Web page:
Cicadas broods infected with Massospora fungus

Written by: Jaylin Hardin | Sports Editor

In late spring and early summer across the south and midwest, two broods of cicadas, XIX and XIII, will be hatching simultaneously. Cicada broods typically hatch every 13 and 17 years — for brood XIX and brood XIII, respectively — and the last time these broods hatched at the same time was 1803, making this an entomological phenomenon. All seven cicada species will be represented in both broods this year — it won’t be until 2037 that all seven are represented again.

Jason Bittel from the “Washington Post” had the opportunity to sit down with experts on cicada life cycles. 

“It’s pretty spectacular, from the standpoint of a scientist that’s interested in cicadas,” said Matt Kasson, a mycologist at West Virginia University. Mycologists focus on the study of fungi and how they are spread. 

This time around, scientists hope to investigate and uncover the mysteries around a parasitic fungus that affects adult cicadas. The fungus, called Massospora cicadina, affects only the Magicicada species, also known as periodical cicadas because of the broods’ hatching periods.

Infection of the cicadas first occurs when they emerge from their broods; spores attach themselves to their abdomens and begin to grow.  

When the fungus’ spores infect a cicada, its body is flooded with amphetamine and psilocybin, and its lower abdomen along with reproductive organs are replaced with the fungus. The fungus takes on a chalky white appearance, leading scientists to call them “saltshakers of death.” 

The presence of amphetamine and psilocybin in the cicada’s body changes the insects’ behavior. The most common behavior change in cicadas is hypersexuality. Additionally, during the mating cycle of the cicada’s life, infected male cicadas don’t only mate with female cicadas — they mimic the mating patterns of female cicadas so other males will mate with them.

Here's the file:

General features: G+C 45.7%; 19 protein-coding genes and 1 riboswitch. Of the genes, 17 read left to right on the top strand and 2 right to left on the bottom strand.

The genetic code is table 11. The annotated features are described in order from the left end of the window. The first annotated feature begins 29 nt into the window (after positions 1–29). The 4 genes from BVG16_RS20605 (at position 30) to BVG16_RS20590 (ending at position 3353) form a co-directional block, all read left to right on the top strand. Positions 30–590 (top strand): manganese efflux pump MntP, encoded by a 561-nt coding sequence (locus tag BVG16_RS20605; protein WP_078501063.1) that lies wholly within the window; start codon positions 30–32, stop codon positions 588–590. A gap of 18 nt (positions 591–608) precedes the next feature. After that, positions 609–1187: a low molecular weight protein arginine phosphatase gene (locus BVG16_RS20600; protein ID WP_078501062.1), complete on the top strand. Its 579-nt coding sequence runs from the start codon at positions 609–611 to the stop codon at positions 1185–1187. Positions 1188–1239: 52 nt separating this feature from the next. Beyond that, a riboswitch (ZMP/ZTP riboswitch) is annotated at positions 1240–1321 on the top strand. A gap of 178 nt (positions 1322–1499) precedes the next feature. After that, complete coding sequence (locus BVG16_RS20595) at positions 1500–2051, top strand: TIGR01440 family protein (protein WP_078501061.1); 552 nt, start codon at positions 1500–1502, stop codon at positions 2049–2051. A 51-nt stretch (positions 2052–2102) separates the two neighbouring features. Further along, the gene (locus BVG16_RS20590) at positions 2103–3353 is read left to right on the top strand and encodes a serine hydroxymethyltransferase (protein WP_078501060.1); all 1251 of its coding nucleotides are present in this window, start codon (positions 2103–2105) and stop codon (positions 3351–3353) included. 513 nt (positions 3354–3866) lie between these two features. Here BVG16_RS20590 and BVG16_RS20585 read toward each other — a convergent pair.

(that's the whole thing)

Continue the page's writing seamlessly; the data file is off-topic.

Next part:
This pattern of behavior in infected male cicadas causes the fungus to be sexually transmitted, to males and females alike. However, it is less prevalent in females than it is in males. 

“Periodical cicadas have interlocking genitalia. So when they pull apart, guess what happens? Rip. And then there’s a cicada walking around with someone else’s genitals stuck to them,” said Dr. John Cooley, an associate professor in residence of ecology and evolutionary biology at the University of Connecticut, Hartford, “…and now the cicada that’s infected is busted open.”

While also studying the habits of these infected cicadas, scientists like Kasson and Cooley are hoping to research the use of the fungus in the field of medicine. M. cicadina is used in cultures in China and among New Zealand’s Maori as a traditional medicine for inflammation.

There is a positive side to the emergence of cicada broods, however. Cicada emergences have had ecological benefits, providing an array of protein for predators, as well as boosts in phosphorus and nitrogen for plant life, thanks to trillions of decaying insect bodies.

“If you’re out during this year’s emergence and your dog or toddler happens to gulp down a cicada or three, don’t worry about it,” said Maureen Turcatel, collections manager of insects at the Field Museum in Chicago. “Cicadas can’t bite or sting, and they are perfectly edible.”

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